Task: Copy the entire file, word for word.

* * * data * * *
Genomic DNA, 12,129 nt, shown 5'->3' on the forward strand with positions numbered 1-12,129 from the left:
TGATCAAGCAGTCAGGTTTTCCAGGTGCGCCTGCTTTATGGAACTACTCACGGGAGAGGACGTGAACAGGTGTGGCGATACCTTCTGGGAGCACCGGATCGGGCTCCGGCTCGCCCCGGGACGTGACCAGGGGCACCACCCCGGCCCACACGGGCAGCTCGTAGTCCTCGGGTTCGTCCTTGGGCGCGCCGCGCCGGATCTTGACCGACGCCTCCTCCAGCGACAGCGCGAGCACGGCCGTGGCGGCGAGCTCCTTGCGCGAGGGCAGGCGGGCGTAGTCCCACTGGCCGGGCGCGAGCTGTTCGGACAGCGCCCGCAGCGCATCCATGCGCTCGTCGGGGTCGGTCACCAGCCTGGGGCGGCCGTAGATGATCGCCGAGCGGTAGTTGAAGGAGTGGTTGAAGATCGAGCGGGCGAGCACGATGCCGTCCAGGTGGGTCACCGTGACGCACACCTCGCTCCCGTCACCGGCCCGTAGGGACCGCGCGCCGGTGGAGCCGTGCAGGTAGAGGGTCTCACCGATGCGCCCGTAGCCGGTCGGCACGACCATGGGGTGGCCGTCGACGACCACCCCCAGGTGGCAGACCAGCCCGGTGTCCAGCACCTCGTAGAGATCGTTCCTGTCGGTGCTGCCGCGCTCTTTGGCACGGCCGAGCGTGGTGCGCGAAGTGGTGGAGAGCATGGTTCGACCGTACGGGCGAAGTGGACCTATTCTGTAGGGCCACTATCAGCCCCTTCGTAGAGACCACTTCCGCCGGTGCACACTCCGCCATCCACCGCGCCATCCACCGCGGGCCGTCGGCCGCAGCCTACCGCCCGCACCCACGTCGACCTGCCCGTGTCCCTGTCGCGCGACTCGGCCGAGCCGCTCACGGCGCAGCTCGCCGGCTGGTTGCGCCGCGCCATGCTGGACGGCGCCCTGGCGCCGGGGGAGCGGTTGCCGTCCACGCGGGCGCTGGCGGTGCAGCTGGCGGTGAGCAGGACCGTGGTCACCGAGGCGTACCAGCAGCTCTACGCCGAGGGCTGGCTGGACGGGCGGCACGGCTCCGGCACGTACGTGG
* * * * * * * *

Genomic DNA, 12,129 nt, shown 5'->3' on the forward strand with positions numbered 1-12,129 from the left:
TGATCAAGCAGTCAGGTTTTCCAGGTGCGCCTGCTTTATGGAACTACTCACGGGAGAGGACGTGAACAGGTGTGGCGATACCTTCTGGGAGCACCGGATCGGGCTCCGGCTCGCCCCGGGACGTGACCAGGGGCACCACCCCGGCCCACACGGGCAGCTCGTAGTCCTCGGGTTCGTCCTTGGGCGCGCCGCGCCGGATCTTGACCGACGCCTCCTCCAGCGACAGCGCGAGCACGGCCGTGGCGGCGAGCTCCTTGCGCGAGGGCAGGCGGGCGTAGTCCCACTGGCCGGGCGCGAGCTGTTCGGACAGCGCCCGCAGCGCATCCATGCGCTCGTCGGGGTCGGTCACCAGCCTGGGGCGGCCGTAGATGATCGCCGAGCGGTAGTTGAAGGAGTGGTTGAAGATCGAGCGGGCGAGCACGATGCCGTCCAGGTGGGTCACCGTGACGCACACCTCGCTCCCGTCACCGGCCCGTAGGGACCGCGCGCCGGTGGAGCCGTGCAGGTAGAGGGTCTCACCGATGCGCCCGTAGCCGGTCGGCACGACCATGGGGTGGCCGTCGACGACCACCCCCAGGTGGCAGACCAGCCCGGTGTCCAGCACCTCGTAGAGATCGTTCCTGTCGGTGCTGCCGCGCTCTTTGGCACGGCCGAGCGTGGTGCGCGAAGTGGTGGAGAGCATGGTTCGACCGTACGGGCGAAGTGGACCTATTCTGTAGGGCCACTATCAGCCCCTTCGTAGAGACCACTTCCGCCGGTGCACACTCCGCCATCCACCGCGCCATCCACCGCGGGCCGTCGGCCGCAGCCTACCGCCCGCACCCACGTCGACCTGCCCGTGTCCCTGTCGCGCGACTCGGCCGAGCCGCTCACGGCGCAGCTCGCCGGCTGGTTGCGCCGCGCCATGCTGGACGGCGCCCTGGCGCCGGGGGAGCGGTTGCCGTCCACGCGGGCGCTGGCGGTGCAGCTGGCGGTGAGCAGGACCGTGGTCACCGAGGCGTACCAGCAGCTCTACGCCGAGGGCTGGCTGGACGGGCGGCACGGCTCCGGCACGTACGTGG